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lmd_Hourdin2004.bib

@comment{{This file has been generated by bib2bib 1.95}}
@comment{{Command line: /usr/bin/bib2bib --quiet -c 'not journal:"Discussions"' -c 'not journal:"Polymer Science"' -c '  author:"Hourdin"  ' -c year=2004 -c $type="ARTICLE" -oc lmd_Hourdin2004.txt -ob lmd_Hourdin2004.bib /home/WWW/LMD/public/Publis_LMDEMC3.link.bib}}
@article{2004JGRE..10912005H,
  author = {{Hourdin}, F. and {Lebonnois}, S. and {Luz}, D. and {Rannou}, P.
	},
  title = {{Titan's stratospheric composition driven by condensation and dynamics}},
  journal = {Journal of Geophysical Research (Planets)},
  keywords = {Planetology: Fluid Planets: Atmospheres-structure and dynamics, Planetology: Fluid Planets: Atmospheres-composition and chemistry, Planetology: Solar System Objects: Saturnian satellites},
  year = 2004,
  month = dec,
  volume = 109,
  number = e18,
  eid = {E12005},
  pages = {12005},
  abstract = {{Atmospheric transport of chemical compounds and organic haze in the
stratosphere of Titan is investigated with an axisymmetric general
circulation model. It has been shown previously that the meridional
circulation, dominated by global Hadley cells, is responsible both for
the creation of an intense stratospheric zonal flow and for the
accumulation of chemical compounds and haze in high latitudes. The
modified composition in turn intensifies the meridional circulation and
equator-to-pole thermal contrasts. This paper analyzes in detail the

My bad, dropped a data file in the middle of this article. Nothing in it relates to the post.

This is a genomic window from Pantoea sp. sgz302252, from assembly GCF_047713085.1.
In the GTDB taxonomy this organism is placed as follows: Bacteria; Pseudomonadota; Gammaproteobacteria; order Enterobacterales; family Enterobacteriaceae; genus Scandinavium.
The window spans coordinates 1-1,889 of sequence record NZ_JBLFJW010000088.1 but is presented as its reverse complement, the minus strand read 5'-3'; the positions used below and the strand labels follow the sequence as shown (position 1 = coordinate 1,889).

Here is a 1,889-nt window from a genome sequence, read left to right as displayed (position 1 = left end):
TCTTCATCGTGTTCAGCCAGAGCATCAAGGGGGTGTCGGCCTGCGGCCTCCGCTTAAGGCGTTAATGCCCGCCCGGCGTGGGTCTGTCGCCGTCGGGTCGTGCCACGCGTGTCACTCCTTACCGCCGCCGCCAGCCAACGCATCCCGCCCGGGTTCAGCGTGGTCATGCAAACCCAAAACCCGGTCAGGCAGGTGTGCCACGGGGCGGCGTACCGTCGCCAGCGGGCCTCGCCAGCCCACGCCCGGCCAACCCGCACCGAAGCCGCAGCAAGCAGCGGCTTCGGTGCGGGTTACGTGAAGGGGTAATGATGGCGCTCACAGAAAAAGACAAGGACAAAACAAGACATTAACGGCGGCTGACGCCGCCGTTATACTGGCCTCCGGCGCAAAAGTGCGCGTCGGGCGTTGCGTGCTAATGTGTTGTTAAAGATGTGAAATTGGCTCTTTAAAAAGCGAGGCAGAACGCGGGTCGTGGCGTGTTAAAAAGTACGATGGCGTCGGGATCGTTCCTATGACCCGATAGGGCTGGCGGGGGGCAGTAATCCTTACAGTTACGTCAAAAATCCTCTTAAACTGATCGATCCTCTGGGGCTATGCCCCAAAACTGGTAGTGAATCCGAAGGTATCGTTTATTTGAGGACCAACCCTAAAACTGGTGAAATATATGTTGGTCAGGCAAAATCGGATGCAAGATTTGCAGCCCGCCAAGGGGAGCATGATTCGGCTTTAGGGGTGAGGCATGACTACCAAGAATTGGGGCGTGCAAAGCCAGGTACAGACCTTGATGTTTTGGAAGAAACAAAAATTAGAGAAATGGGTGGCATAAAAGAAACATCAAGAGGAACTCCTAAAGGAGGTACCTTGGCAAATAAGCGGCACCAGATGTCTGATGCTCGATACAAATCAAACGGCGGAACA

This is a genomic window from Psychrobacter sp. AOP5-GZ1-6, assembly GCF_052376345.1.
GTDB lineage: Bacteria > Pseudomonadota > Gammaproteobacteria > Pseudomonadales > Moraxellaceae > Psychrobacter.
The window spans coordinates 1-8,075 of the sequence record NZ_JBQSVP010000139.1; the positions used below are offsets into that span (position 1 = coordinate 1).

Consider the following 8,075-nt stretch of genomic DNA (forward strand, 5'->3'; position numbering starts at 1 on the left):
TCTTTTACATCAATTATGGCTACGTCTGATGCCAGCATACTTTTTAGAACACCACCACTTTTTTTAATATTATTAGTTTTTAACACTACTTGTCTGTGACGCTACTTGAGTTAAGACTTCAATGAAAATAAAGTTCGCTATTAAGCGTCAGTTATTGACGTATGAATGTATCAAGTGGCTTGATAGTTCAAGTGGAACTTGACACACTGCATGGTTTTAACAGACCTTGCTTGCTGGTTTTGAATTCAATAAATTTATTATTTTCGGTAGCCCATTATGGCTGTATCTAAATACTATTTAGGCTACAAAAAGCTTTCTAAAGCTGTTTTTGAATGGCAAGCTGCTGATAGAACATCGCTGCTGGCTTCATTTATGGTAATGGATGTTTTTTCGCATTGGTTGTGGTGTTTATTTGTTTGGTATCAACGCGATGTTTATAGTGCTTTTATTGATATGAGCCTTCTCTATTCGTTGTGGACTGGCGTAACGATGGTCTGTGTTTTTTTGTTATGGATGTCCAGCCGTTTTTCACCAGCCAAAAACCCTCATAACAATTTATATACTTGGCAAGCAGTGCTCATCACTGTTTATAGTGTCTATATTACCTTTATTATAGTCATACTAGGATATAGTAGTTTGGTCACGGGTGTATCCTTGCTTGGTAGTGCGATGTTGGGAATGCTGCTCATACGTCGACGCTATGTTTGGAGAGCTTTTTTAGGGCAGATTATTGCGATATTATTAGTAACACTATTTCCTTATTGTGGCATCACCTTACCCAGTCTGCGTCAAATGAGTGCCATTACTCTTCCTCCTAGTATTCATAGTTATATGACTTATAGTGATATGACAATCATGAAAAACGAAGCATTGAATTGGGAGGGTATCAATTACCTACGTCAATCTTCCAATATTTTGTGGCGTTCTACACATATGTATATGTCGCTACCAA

transport processes responsible for the observed vertical and
latitudinal variations of atmospheric composition. It is shown that the
competition between rapid sinking of air from the upper stratosphere in
the winter polar vortex and latitudinal mixing by barotropic planetary
waves (parameterized in the model) controls the vertical gradient of
chemical compounds. The magnitude of polar enrichment (of a factor 1.4
to 20 depending on the particular species) with respect to low latitudes
is mostly controlled by the way the meridional advection increases the
concentrations of chemical compounds in the clean air which is rising
from the troposphere, where most of the chemical compounds are removed
by condensation (the temperature at the tropopause being close to 70 K).
The agreement between the observed and simulated contrasts provides an
indirect but strong validation of the simulated dynamics, thus
confirming the explanation put forward for atmospheric superrotation. It